Revision as of 14:36, 9 October 2012 by Kimi (Talk | contribs)


To date, scientists equipped with optogenetic tools have been able to manipulate cellular behavior to achieve some truly fascinating goals such as tuning the expression of genes through the intensity of light, making bacteria capable of detecting the edge of a light illuminated pattern, illuminating specific positions on the cell to trigger pseudopod formation or cell polarization, or even recruiting fluorescent proteins to cell membrane to print patterns on the cell.

However, as we have described in project overview, several defects still hinder the future application of existing optogenetic tools, namely low sensitivity, narrow dynamic range, and the requirement of exogenous chromophores. To offer a satisfactory solution to all of these problems, the 2012 Peking iGEM team set out to develop a novel optogenetic tool that would possess high sensitivity, wide dynamic range, and independency of exogenous chromophores all at the same time.

To achieve this ambitious goal, we followed a general design principle of attaching a physiological functional domain to a photosensor domain to achieve lignt-inducible physiological function, while choosing and engineering each domain carefully and rationally.

For the photosensor domain, we chose the VVD protein, the smallest photosensor protein known, which forms a rapidly exchanging dimer when excited by blue light. For the physiological domain, we chose the LexA protein, a bacterial transcription inhibitor, whose DNA binding domain rigorously requires the help of the dimerization domain for its DNA binding activity. We fused these two separate domains together to form a fusion protein, which we termed the “Luminesensor”. The VVD domain of the Luminesensor will form a dimer after sensing blue light and help the DNA binding domain of LexA to dimerize, thus facilitating its DNA binding activity. So our Luminesensor will function as a blue-light-activated transcription repressor that will inhibit the expression of LexA responsive genes when exposed to blue light. (See Design).

Figure 9.

Figure 1. Illustration of the function mechanism of our luminesensor. When exposed to blue light, the N-terminal cap of VVD domain will undock and cause the VVD domain to dimerize. The dimerization of the VVD protein will help the dimerization of N-terminal domains of LexA protien fused to the N-terminal of the VVD domain. When helped to dimerize, the NTD of the LexA protein will recognize and bind to the SOS box in the promoter of our reporter gene and inhibit transcription initiation.

After building our Luminesensor, we moved on to characterizing its sensitivity and dynamic range. To our astonishment and satisfaction, we found that this brand new Luminesensor was able to sense light as dim as bio-luminescence and respond in a switch-like manner with a dynamic range of over 150 fold. We also found that the Luminesensor capable of working properly in E.coli without any supply of exogenous chromophores. These thrilling facts declared our victory, for our design was able to achieve high sensitivity, wide dynamic range, and independence of exogenous chromophores all at the same time, fulfilling our original criteria. (See Characterization).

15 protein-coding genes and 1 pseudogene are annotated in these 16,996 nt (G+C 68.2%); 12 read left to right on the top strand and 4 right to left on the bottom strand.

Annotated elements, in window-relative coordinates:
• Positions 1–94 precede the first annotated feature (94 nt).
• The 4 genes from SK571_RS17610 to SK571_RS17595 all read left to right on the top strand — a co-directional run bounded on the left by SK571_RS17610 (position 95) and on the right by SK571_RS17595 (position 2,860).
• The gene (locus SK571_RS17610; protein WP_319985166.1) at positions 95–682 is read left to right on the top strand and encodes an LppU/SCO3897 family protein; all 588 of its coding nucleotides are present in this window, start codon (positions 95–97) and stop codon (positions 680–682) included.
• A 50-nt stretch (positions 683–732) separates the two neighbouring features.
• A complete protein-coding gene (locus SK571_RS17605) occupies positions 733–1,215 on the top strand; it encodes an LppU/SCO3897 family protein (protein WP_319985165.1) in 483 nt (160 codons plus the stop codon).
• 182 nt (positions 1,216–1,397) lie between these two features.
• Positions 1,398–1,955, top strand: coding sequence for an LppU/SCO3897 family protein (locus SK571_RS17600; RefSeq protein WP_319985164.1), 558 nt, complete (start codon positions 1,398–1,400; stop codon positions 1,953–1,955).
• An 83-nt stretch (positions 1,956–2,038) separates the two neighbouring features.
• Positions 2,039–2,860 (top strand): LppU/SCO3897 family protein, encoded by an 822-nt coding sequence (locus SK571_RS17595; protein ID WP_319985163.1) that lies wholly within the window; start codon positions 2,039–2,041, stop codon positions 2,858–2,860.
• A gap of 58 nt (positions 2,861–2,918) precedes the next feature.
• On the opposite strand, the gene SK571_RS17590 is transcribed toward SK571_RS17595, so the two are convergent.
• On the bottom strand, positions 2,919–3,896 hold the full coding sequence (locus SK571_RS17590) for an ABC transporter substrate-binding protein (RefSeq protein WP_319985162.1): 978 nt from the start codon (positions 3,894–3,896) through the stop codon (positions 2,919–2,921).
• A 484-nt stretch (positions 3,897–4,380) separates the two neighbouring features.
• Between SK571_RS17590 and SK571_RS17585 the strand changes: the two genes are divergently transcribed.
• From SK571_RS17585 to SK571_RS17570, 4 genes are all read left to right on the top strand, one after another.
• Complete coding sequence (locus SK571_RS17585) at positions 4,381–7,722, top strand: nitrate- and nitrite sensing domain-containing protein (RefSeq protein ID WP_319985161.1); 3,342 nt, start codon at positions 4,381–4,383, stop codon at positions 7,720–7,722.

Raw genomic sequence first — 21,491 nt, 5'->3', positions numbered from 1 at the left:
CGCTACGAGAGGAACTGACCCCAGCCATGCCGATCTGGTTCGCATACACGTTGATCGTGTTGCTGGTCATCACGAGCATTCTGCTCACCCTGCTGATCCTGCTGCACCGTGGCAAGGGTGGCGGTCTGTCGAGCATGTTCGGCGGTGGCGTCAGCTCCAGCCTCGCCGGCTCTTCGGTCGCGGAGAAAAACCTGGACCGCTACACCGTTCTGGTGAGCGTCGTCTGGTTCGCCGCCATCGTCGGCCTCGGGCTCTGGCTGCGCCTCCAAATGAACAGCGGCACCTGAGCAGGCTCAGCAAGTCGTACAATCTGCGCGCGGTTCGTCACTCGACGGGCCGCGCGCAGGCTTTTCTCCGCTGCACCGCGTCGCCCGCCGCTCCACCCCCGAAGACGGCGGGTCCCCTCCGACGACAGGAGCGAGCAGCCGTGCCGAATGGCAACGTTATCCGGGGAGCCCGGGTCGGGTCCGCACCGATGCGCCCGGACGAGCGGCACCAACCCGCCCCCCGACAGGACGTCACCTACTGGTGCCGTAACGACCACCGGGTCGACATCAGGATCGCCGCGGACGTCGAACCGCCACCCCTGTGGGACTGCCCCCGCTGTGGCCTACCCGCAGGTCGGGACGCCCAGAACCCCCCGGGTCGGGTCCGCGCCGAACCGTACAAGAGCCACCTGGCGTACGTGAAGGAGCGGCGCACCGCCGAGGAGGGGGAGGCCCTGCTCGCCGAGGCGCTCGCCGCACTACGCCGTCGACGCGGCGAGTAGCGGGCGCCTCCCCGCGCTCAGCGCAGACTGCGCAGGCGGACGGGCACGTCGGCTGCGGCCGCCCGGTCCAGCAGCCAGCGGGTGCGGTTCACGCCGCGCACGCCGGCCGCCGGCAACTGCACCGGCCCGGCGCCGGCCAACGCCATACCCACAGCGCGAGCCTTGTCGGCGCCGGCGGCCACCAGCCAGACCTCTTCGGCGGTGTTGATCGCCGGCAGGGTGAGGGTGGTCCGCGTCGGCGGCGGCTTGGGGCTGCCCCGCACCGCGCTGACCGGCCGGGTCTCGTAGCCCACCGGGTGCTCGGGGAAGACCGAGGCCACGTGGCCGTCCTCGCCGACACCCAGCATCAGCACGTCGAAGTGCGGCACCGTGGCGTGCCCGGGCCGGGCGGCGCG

However, this is not the end of the tale. We realized that the Luminesensor will be interfered by the endogenous bacteria SOS system, since any promoter that is controlled by the Luminesensor will be inevitably inhibited by the endogenous LexA protein. Therefore, Luminesensor will only be able to function in ΔLexA bacteria strains, which will greatly impede our Luminesensor’s future application. Fortunately, we found that a LexA408 variant recognizes a symmetrically altered target sequence different from the sequence that wild-type LexA would recognize. Thus, we postulated that by reshuffling our LexA DNA binding domain to a 408 mutant form, we would be able to ensure that our Luminesensor’s orthogonality to the host genetic context. (See Characterization)

We chose two LexA responsive promoters psulA and precA, and attached GFP reporter downstream of the 408 mutant form of these two promoters. We then tested them in both wild-type and Δ-LexA E.coli strains. Our result proved that our LexA408-VVD Luminesensor is perfectly orthogonal to the endogenous SOS system, while our 'wild type' LexA-VVD Luminesensor is severely interfered by the endogenous LexA protein. (See Characterization)

Figure 6(3).

Figure 2. Plate streaked with wild type E.coli transformed with mutated luminesensor and GFP gene fused to the downstream of precA408 and psulA408 and cultivated in the dark or under light.(A: luminesensor + precA408-GFP, cultivated in the dark. B: luminesensor + precA408-GFP, cultivated under light. C: luminesensor + psulA408-GFP, cultivated in the dark. D: luminesensor + psulA408-GFP, cultivated under light.) Just as we predicted, the reporter gene is expressed in the dark and supressed by our luminesensor under light. This clearly proved that mutated Luminesensor works orthogonally to host genetic context while retaining light-controllability.

Though our Lumiesensor outshines many previously designed optogenetic modules, there is still space for improvements, such as its slow decaying half-life.

So we constructed an in-silico reaction network model for our Luminesensor’s light-induced transcription repression function process, and analyzed sensitive parameters. Based on modeling results, we searched through literature for VVD mutations that would substantially improve those sensitive parameters. We then incorporated those mutations into our Luminesensor and discovered that its dynamic performance was further enhanced.(See Design)

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